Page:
LIVING IN THE RADIANT HEART
Greetings friends. Living in the Radiant Heart of the Coming One. I want to speak about the vision of the Reappearance of the Christ as presented by Alice Bailey, and to reflect on how this relates to the Millennium Development Goals — eight achievable goals ranging from halving extreme poverty, to halting the spread of HIV/AIDS and providing universal primary education. All 191 member states of the United Nations have pledged themselves to meet these goals by the year 2015; millions of people of goodwill working through not-for profits, charities, religious and voluntary associations alongside businesses and corporations are involved in the same effort; and a popular movement fronted by such key figures as Bono, Bob Geldof and Nelson Mandela is pressuring governments, reminding them to keep their promise and meet the goals ... by 2015.
In conclusion I want to reflect a little on what it means to serve as an esotericist in response to global issues. There are many ways of being engaged in the Millennium Goals movement — what is it that characterizes or defines an esoteric engagement?
These are not abstract issues we are discussing: ideas about the Christ and the Coming One; efforts to halve extreme poverty in the world; service as an esotericist. These are issues that reach right into the core of our being, touching those parts of us where our sense of purpose and meaning is shaped, where our sense of integrity lives and where we find ourselves figuratively in the gaze of the Christ and warmed by the sacred fires of the heart. So can we just pause for a moment to recollect something of the inner dimension, the joyful seriousness, and awesome mystery of the subject?
I suggest that you might like to stand — if anyone finds this difficult please do remain seated.
Thank You. Please be seated.
From the esoteric perspective the challenge of the period since the end of the Second World War and the founding of the United Nations has been for human beings to take responsibility for pulling into embodied, living social, political and economic expressions the new "revelation" of wholeness and of the inherent sacredness of each individual. It has been a testing, brooding, challenging time with apparently unsolvable global problems looming on the horizon. It's easy to blame governments, leaders, corporations and "others" for the lack of drive and vigour in anchoring the vision into significant expression — yet a swell of popular common sense and public opinion has been building through the decades and this is what really matters. The problem is not so much to do with "others"— but more a question of human "decision" to act on the wholeness and the human rights vision as set out in the principles of the United Nations Charter.
"As a man thinketh in his heart, so will the future of humanity prove to be." Through the passage of time (we are speaking of over 50 years of time) the dream of a world of right relations and of unity in diversity, the dream at the core of the founding of the UN, has been slowly coming out of the clouds of ideology and into life in the depths of the human heart, shaping and firing our sense of purpose and altruism. It's an intimate personal thing, just as much as it's a community, collective thing.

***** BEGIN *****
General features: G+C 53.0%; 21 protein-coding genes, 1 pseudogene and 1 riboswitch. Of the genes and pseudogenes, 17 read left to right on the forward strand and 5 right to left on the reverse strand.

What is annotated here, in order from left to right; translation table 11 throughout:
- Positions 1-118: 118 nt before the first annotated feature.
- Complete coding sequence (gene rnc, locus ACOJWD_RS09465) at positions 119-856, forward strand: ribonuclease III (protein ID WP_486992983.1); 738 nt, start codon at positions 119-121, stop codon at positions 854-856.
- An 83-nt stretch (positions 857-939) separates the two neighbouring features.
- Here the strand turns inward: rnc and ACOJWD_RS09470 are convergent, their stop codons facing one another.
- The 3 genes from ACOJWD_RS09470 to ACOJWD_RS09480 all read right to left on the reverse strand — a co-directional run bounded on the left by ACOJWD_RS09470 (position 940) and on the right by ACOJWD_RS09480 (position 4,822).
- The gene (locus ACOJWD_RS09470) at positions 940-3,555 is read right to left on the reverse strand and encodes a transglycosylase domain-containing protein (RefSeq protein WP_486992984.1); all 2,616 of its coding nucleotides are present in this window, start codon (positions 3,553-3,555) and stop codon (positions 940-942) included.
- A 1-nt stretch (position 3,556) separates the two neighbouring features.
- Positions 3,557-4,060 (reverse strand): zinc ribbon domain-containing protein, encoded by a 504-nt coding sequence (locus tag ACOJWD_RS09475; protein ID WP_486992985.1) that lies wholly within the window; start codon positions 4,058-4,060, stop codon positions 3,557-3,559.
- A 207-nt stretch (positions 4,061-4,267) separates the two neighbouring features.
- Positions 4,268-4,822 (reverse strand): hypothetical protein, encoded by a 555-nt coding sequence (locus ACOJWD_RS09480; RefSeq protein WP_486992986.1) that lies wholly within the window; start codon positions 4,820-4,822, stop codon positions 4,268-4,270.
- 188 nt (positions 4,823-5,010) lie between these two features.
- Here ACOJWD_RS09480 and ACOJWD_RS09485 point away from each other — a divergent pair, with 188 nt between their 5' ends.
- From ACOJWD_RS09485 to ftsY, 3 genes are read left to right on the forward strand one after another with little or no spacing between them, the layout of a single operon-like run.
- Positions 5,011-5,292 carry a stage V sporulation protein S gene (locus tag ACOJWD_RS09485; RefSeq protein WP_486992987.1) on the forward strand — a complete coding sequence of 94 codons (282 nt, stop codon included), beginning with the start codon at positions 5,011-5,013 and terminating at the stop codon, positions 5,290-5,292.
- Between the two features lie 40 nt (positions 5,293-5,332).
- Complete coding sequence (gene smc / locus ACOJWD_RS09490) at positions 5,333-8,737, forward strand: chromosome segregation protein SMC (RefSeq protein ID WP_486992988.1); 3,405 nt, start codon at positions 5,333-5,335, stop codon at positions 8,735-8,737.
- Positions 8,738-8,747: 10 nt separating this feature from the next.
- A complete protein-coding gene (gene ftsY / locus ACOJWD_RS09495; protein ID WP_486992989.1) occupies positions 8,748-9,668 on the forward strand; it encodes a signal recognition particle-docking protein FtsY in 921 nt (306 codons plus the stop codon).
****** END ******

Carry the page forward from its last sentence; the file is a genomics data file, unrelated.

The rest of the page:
We live in a very different world now from our parents' time. The major difference lies I think in the awakening of the One World vision with the effect this has had on the simple humble net of goodwill that now binds the peoples of the world. There is a global realisation and a body of feeling which is sensitive to the community of pain, sorrow, anxiety, starvation, despair — and joy. Humanity now, in a way that is quite new, lives in our heart — and a similar sense of affinity is emerging towards the other worlds of nature and of the earth itself. This "Indras Net" of goodwill, and the activity deriving from it, is evidence that humanity is moving into the aura of the radiant heart of the Coming One.
The esoteric tradition speaks a great deal about the significance of planning — setting a goal in consciousness or form, and persistence in treading of the path towards that goal. It speaks of the divine plan of love and light — not in mechanistic terms, but as an unfolding through the awakening expression of human free will of the Grand Evolutionary Possibility held in the mind of God. As a world group disciples are those who have a sensitivity to this evolutionary possibility and who live and work in such a way as to see that possibility become a factual expression in the physical plane. This is what discipleship is all about. Human planning today, Alice Bailey has written, is one of the first indications of the emergence of the Will aspect. It is in the setting of a time boundary by the nations that humanity is learning to pull the vision down into the gritty "realities" of time and space. [There is a wonderful little section in Discipleship in the New Age, Vol II — pp. 359 to 362 that explores the relation between discipleship and planning].
It is now clear that the planning emerging in the world in the 1940's had numerous flaws — idealistic, authoritarian, and unrealistic. The Millennium Goals bring the experience of planning at a local, national and international level into the more realistic, hard-nosed, people-based, common-sense climate of the twenty-first century — and it is this that makes them of such significance in the reappearance process.